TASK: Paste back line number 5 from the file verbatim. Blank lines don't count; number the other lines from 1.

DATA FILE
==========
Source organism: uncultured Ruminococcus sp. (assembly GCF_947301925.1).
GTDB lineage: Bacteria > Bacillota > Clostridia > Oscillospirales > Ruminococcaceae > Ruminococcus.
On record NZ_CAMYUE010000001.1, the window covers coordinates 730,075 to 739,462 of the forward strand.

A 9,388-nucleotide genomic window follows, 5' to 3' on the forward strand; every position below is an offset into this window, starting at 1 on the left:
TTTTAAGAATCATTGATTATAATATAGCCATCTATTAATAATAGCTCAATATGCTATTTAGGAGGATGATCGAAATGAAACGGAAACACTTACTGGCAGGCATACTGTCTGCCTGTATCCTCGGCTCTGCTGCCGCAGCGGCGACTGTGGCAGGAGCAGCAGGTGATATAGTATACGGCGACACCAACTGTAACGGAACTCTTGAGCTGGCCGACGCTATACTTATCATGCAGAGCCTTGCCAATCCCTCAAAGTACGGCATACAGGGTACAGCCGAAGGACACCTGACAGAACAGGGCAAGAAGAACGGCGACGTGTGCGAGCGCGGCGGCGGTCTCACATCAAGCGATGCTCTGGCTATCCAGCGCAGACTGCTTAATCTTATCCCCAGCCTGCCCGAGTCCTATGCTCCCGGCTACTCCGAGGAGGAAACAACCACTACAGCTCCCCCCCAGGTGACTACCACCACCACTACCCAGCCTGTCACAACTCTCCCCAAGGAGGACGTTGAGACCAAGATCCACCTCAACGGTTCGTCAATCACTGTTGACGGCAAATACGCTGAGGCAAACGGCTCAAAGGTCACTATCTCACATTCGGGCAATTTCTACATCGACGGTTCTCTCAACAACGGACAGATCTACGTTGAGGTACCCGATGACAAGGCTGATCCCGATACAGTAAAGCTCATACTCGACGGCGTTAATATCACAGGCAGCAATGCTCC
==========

TTTTAAGAATCATTGATTATAATATAGCCATCTATTAATAATAGCTCAATATGCTATTTAGGAGGATGATCGAAATGAAACGGAAACACTTACTGGCAGGCATACTGTCTGCCTGTATCCTCGGCTCTGCTGCCGCAGCGGCGACTGTGGCAGGAGCAGCAGGTGATATAGTATACGGCGACACCAACTGTAACGGAACTCTTGAGCTGGCCGACGCTATACTTATCATGCAGAGCCTTGCCAATCCCTCAAAGTACGGCATACAGGGTACAGCCGAAGGACACCTGACAGAACAGGGCAAGAAGAACGGCGACGTGTGCGAGCGCGGCGGCGGTCTCACATCAAGCGATGCTCTGGCTATCCAGCGCAGACTGCTTAATCTTATCCCCAGCCTGCCCGAGTCCTATGCTCCCGGCTACTCCGAGGAGGAAACAACCACTACAGCTCCCCCCCAGGTGACTACCACCACCACTACCCAGCCTGTCACAACTCTCCCCAAGGAGGACGTTGAGACCAAGATCCACCTCAACGGTTCGTCAATCACTGTTGACGGCAAATACGCTGAGGCAAACGGCTCAAAGGTCACTATCTCACATTCGGGCAATTTCTACATCGACGGTTCTCTCAACAACGGACAGATCTACGTTGAGGTACCCGATGACAAGGCTGATCCCGATACAGTAAAGCTCATACTCGACGGCGTTAATATCACAGGCAGCAATGCTCC